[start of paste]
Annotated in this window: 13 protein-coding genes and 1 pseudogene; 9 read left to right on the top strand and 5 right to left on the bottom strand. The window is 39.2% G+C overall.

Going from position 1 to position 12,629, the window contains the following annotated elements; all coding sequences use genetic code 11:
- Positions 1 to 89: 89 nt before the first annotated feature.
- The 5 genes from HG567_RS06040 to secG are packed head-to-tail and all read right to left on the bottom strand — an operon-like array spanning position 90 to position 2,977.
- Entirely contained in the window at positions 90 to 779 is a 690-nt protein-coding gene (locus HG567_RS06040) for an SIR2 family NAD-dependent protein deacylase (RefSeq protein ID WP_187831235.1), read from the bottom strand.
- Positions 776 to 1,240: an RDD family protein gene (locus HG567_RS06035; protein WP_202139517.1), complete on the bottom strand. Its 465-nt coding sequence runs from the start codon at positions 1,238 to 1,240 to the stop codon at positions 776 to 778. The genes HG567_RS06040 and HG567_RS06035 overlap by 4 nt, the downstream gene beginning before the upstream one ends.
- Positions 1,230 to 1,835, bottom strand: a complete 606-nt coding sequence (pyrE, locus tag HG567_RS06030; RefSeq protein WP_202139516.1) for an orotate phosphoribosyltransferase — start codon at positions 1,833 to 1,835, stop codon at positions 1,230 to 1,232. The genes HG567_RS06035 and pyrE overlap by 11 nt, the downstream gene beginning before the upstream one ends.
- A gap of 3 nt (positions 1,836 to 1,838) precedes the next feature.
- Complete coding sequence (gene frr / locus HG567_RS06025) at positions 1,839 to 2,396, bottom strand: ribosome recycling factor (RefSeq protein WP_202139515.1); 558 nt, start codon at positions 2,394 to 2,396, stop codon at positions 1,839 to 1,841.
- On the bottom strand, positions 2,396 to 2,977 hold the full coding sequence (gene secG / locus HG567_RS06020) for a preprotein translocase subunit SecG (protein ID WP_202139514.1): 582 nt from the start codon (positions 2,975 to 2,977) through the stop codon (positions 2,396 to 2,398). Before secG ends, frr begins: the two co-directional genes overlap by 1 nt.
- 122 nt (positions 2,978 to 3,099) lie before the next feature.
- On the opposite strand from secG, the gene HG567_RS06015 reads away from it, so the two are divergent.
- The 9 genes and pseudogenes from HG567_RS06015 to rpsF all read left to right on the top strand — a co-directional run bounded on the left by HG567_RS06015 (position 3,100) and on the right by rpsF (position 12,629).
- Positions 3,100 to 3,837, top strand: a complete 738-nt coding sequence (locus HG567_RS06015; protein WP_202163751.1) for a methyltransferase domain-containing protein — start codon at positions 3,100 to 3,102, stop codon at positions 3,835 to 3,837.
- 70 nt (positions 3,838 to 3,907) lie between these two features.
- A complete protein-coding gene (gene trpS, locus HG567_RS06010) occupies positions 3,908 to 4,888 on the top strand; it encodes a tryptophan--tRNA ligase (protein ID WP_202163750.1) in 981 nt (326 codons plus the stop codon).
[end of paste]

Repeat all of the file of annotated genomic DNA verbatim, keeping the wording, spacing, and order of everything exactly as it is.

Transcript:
Annotated in this window: 13 protein-coding genes and 1 pseudogene; 9 read left to right on the top strand and 5 right to left on the bottom strand. The window is 39.2% G+C overall.

Going from position 1 to position 12,629, the window contains the following annotated elements; all coding sequences use genetic code 11:
- Positions 1 to 89: 89 nt before the first annotated feature.
- The 5 genes from HG567_RS06040 to secG are packed head-to-tail and all read right to left on the bottom strand — an operon-like array spanning position 90 to position 2,977.
- Entirely contained in the window at positions 90 to 779 is a 690-nt protein-coding gene (locus HG567_RS06040) for an SIR2 family NAD-dependent protein deacylase (RefSeq protein ID WP_187831235.1), read from the bottom strand.
- Positions 776 to 1,240: an RDD family protein gene (locus HG567_RS06035; protein WP_202139517.1), complete on the bottom strand. Its 465-nt coding sequence runs from the start codon at positions 1,238 to 1,240 to the stop codon at positions 776 to 778. The genes HG567_RS06040 and HG567_RS06035 overlap by 4 nt, the downstream gene beginning before the upstream one ends.
- Positions 1,230 to 1,835, bottom strand: a complete 606-nt coding sequence (pyrE, locus tag HG567_RS06030; RefSeq protein WP_202139516.1) for an orotate phosphoribosyltransferase — start codon at positions 1,833 to 1,835, stop codon at positions 1,230 to 1,232. The genes HG567_RS06035 and pyrE overlap by 11 nt, the downstream gene beginning before the upstream one ends.
- A gap of 3 nt (positions 1,836 to 1,838) precedes the next feature.
- Complete coding sequence (gene frr / locus HG567_RS06025) at positions 1,839 to 2,396, bottom strand: ribosome recycling factor (RefSeq protein WP_202139515.1); 558 nt, start codon at positions 2,394 to 2,396, stop codon at positions 1,839 to 1,841.
- On the bottom strand, positions 2,396 to 2,977 hold the full coding sequence (gene secG / locus HG567_RS06020) for a preprotein translocase subunit SecG (protein ID WP_202139514.1): 582 nt from the start codon (positions 2,975 to 2,977) through the stop codon (positions 2,396 to 2,398). Before secG ends, frr begins: the two co-directional genes overlap by 1 nt.
- 122 nt (positions 2,978 to 3,099) lie before the next feature.
- On the opposite strand from secG, the gene HG567_RS06015 reads away from it, so the two are divergent.
- The 9 genes and pseudogenes from HG567_RS06015 to rpsF all read left to right on the top strand — a co-directional run bounded on the left by HG567_RS06015 (position 3,100) and on the right by rpsF (position 12,629).
- Positions 3,100 to 3,837, top strand: a complete 738-nt coding sequence (locus HG567_RS06015; protein WP_202163751.1) for a methyltransferase domain-containing protein — start codon at positions 3,100 to 3,102, stop codon at positions 3,835 to 3,837.
- 70 nt (positions 3,838 to 3,907) lie between these two features.
- A complete protein-coding gene (gene trpS, locus HG567_RS06010) occupies positions 3,908 to 4,888 on the top strand; it encodes a tryptophan--tRNA ligase (protein ID WP_202163750.1) in 981 nt (326 codons plus the stop codon).